Category Archives: Glaciation

Year 13 Pre release for Unit 3 and 4.

Email if you can’t access.

I have started the Google Drive links for Unit 3 and Unit 4 pre-release.

Both folders can be found through THIS LINK.

Please make sure you add  research you conduct over the Easter break to the folders. This could be PDF’s, maps, web-links, videos, documents.

There are two master documents with the questions on and a few notes. Please continue to add and annotate details and links to these questions.

Year 13 – Glacier distribution

Antarctic glaciers

This is a good science blog on glaciation that is worth following. Click on the link above. The information below is taken from the most recent blog entitled ‘Mapping the world’s glaciers’

There are 198,000 glaciers, (or about 400, 000 if you include those smaller than 0.1km2) according to the Randolph Glacier Inventory.

Together, these glaciers cover 726,000 km2. The region with the most ice is the Antarctic and Subantarctic, with 132,900 km2, closely followed by Arctic Canada North (104,900 km2)….. Glaciers cover 0.5% of the Earth’s land surface


This map shows the global distribution of glaciers. The diameter of the circle shows the area covered. The area covered by tidewater glaciers is shown in blue. The number refers to the RGI region. source.

Cold climate variation around the world

In Mr Monteith’s lesson on Wednesday we briefly reviewed the key factors that influence climate before examining the climate characteristics of  three cold environment locations: The European Alps, northern Siberia, and Antarctica.

I mentioned Google Earth which I would strongly recommend all of you install on a computer. Alternatively the school computers should all have Google Earth installed.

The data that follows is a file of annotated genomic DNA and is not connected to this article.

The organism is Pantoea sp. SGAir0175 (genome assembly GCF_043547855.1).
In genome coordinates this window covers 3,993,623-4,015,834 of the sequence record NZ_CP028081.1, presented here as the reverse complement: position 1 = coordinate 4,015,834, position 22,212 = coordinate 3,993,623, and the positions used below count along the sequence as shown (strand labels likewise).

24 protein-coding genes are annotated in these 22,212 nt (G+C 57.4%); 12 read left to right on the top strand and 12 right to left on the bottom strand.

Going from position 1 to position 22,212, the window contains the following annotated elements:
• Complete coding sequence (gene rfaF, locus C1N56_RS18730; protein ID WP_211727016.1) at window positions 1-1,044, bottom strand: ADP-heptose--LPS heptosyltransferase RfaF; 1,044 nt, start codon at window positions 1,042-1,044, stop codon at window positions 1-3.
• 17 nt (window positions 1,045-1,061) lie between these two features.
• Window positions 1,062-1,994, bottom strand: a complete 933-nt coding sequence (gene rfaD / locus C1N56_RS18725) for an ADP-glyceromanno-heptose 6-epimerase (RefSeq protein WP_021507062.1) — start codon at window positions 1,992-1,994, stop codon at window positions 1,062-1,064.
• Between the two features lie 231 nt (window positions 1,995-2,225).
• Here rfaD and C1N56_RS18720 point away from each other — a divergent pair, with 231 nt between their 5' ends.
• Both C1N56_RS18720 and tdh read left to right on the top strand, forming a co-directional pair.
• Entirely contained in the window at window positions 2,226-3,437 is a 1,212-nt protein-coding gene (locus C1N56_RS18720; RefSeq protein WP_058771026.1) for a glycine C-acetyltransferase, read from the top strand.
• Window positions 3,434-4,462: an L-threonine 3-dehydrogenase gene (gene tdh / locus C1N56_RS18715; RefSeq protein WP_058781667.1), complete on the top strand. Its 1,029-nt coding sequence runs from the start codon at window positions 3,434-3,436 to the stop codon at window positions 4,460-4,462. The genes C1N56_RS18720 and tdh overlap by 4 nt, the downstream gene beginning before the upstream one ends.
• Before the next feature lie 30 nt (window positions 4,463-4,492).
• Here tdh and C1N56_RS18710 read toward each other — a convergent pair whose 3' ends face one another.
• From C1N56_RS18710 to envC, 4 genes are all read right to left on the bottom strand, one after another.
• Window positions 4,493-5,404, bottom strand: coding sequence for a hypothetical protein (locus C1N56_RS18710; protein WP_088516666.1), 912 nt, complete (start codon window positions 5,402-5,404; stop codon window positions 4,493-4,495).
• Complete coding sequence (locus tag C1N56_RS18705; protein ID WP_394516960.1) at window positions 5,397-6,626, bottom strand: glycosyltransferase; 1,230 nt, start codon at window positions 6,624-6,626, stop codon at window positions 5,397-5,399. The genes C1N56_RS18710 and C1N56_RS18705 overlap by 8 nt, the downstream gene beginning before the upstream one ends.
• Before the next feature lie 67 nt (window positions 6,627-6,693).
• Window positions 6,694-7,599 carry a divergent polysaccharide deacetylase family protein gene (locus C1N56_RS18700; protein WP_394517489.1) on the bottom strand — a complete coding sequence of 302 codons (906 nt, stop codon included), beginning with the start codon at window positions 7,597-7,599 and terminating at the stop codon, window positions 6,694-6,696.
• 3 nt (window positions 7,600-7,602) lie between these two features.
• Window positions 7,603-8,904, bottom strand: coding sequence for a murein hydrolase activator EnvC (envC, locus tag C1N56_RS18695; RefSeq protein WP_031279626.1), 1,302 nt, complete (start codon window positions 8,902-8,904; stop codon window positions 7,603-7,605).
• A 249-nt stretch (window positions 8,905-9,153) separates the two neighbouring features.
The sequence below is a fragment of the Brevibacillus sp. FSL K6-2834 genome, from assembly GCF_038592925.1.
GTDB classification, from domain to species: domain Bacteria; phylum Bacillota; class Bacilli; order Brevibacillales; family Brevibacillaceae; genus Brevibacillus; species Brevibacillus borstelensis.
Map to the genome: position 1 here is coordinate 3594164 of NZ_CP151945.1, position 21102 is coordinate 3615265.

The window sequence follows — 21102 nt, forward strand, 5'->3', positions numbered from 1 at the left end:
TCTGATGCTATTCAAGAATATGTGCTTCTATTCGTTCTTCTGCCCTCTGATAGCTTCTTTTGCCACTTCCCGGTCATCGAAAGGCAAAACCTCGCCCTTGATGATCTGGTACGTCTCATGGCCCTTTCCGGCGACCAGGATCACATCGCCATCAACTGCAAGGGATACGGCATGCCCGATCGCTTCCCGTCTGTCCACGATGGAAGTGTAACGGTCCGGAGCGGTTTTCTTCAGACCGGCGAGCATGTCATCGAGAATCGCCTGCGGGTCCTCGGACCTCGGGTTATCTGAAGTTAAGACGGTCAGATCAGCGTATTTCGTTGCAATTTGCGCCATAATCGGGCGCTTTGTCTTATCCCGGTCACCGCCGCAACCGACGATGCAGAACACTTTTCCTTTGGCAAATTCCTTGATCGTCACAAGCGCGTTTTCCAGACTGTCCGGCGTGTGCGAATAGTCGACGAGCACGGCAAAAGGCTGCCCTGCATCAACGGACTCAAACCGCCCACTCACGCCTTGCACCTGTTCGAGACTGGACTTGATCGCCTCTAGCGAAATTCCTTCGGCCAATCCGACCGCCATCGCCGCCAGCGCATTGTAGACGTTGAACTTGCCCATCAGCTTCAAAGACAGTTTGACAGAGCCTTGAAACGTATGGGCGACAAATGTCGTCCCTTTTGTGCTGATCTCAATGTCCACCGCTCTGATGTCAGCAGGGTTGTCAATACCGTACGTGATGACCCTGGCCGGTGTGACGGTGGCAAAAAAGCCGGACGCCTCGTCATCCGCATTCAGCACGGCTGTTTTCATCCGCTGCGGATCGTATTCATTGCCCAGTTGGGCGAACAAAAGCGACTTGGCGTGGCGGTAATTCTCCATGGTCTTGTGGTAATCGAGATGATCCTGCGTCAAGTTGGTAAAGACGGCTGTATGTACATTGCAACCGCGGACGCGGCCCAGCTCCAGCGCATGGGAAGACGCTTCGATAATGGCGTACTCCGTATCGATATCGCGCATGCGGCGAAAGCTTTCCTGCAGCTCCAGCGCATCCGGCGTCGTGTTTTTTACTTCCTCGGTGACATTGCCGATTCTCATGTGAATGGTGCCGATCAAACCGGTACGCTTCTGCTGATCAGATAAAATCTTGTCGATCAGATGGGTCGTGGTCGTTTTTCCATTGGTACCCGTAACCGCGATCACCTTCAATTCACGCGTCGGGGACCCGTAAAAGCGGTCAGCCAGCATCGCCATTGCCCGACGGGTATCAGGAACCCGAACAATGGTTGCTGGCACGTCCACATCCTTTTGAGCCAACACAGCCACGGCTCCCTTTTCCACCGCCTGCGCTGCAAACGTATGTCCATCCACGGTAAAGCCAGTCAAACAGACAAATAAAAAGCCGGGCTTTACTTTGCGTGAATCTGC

A few layers which are worth investigating and saving in Google Earth:

The National Snow and Ice Data Center has a range of different layers showing ice extent in the polar regions and pictures of cold environments around the world.

BRITICE – This is a very exciting project led by a team from Sheffield University. They are attempting to bring together glacial landforms and features created by the ice sheet that covered the British Isles in the last glaciation and present the data in downloadable KML files for use in Google Earth. You can also view the landforms in PDF format. We will be using this site in future lessons.

NOAA ocean currents map – This is the direct link to the KML file that we opened in class that projects global ocean currents in Google earth. It is a useful reminder for the ocean/atmosphere circulation work we looked at in the previous week.

Earth Wind map – Although this is not a Google earth file it is a very interesting website that displays current weather, ocean circulation. By clicking on ‘Earth’ in the bottom left of the page you bring up a control panal. You can change the altitude that is projected by clicking on the numbers next to the height line. Altitude is projected in hPa – Hectopascals, a measure of air pressure, so lower pressure equals a higher altitude.

I want you to come to the lesson next week having accessed at least one of these links or websites.

Mr Monteith